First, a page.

The US Department of Homeland Security (DHS) and the FBI have issued a warning that APT groups are actively targeting government departments, and firms working in the energy, nuclear, water, aviation, and critical manufacturing sectors.
The warning was sent to the organization via email on Friday to inform them of Advanced Persistent Threat Activity targeting energy and other critical infrastructure sectors since at least May 2017.
“Since at least May 2017, threat actors have targeted government entities and the energy, water, aviation, nuclear, and critical manufacturing sectors, and, in some cases, have leveraged their capabilities to compromise victims’ networks.” reads the alert.
“Analysis by DHS, FBI, and trusted partners has identified distinct indicators and behaviors related to this activity. Of specific note, the report Dragonfly: Western energy sector targeted by sophisticated attack group, released by Symantec on September 6, 2017, provides additional information about this ongoing campaign. “
The hackers use to target third-party suppliers and contractors (“staging targets”) to hit intended institution.
The attackers leverage the staging targets’ networks as pivot points and malware repositories when launching the attacks on their final intended victims.
According to the warning, the campaign is still ongoing, the government experts believe it is operated by the Dragonfly hacking group (aka Energetic Bear) that has been active since at least 2011 when it targeted defense and aviation companies in the US and Canada. Only in a second phase Dragonfly has focused its effort on US and European energy firms in early 2013.
In 2014, security experts at Symantec uncovered a new campaign targeting organizations located in the US, Italy, France, Spain, Germany, Turkey, and Poland.
Dragonfly gang conducted a cyber espionage campaign against energy grid operators, major electricity generation firms, petroleum pipeline operators, and energy industry industrial equipment providers.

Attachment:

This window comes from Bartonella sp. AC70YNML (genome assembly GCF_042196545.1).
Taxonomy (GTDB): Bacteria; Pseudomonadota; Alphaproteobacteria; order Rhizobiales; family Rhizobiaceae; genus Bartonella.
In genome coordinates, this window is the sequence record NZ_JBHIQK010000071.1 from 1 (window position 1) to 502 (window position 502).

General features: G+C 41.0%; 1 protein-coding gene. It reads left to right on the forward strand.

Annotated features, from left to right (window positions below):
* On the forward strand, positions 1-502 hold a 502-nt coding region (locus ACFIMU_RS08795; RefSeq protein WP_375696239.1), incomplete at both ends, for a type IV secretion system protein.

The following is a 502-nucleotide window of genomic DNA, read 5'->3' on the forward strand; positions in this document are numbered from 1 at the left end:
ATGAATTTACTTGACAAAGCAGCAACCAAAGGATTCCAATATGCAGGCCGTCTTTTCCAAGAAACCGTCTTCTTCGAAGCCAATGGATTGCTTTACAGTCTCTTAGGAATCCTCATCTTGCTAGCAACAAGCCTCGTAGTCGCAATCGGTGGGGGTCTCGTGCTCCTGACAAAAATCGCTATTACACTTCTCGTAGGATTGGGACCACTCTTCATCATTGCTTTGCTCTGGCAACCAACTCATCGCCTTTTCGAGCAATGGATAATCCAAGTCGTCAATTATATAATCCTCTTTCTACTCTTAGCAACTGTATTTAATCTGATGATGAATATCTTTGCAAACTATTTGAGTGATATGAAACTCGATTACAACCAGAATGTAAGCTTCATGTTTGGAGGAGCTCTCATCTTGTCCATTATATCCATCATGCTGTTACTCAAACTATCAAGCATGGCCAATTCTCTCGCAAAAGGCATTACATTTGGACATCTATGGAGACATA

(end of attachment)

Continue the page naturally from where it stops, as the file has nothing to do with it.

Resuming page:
According to the JAR report published by the US Department of Homeland Security, Dragonfly was Russian APT actor linked to the Government.
The infamous group remained under the radar since December 2015, but now the researchers pointed out Dragonfly targeted energy companies in Europe and the US.
In September 2017, the attackers aimed to control or even sabotage operational systems at energy facilities.
Back to the ongoing campaign, the attackers launched a spear-phishing campaign.
“Throughout the spear-phishing campaign, threat actors used email attachments to leverage legitimate Microsoft Office functions to retrieve a document from a remote server using the Server Message Block (SMB) protocol. (An example of this request is: file[:]//<remote IP address>/Normal.dotm). As a part of the standard processes executed by Microsoft Word, this request authenticates the client with the server, sending the user’s credential hash to the remote server prior to retrieving the requested file.” states the alert. “(Note: It is not necessary for the file to be retrieved for the transfer of credentials to occur.) The threat actors then likely used password-cracking techniques to obtain the plaintext password. Once actors obtain valid credentials, they are able to masquerade as authorized users.”
APT28 hackers also used spear-phishing emails with a generic contract agreement in the form of a PDF that even if doesn’t include a malicious code prompts the victim to click a link which (via a shortened URL) downloads a malicious file.
The weaponized attachments may refer to legitimate curricula vitae CVs or resumés for industrial control systems personnel, invitations or policy documents designed to entice users into clicking on the attachment.
“The emails leveraged malicious Microsoft Word attachments that appear to be legitimate résumés or curricula vitae (CVs) for industrial control systems personnel, as well as invitations and policy documents that entice the user to open the attachment. The list of file names has been published in the IOC.” continues the alert.
Attackers also used watering hole attacks, attackers compromise trade publications and informational websites related to process control, ICS, or critical infrastructure.
Much more detail, including indicators of compromise, filenames used in the attacks, and MD5 hashes, can be found in the alert published on US-CERT.
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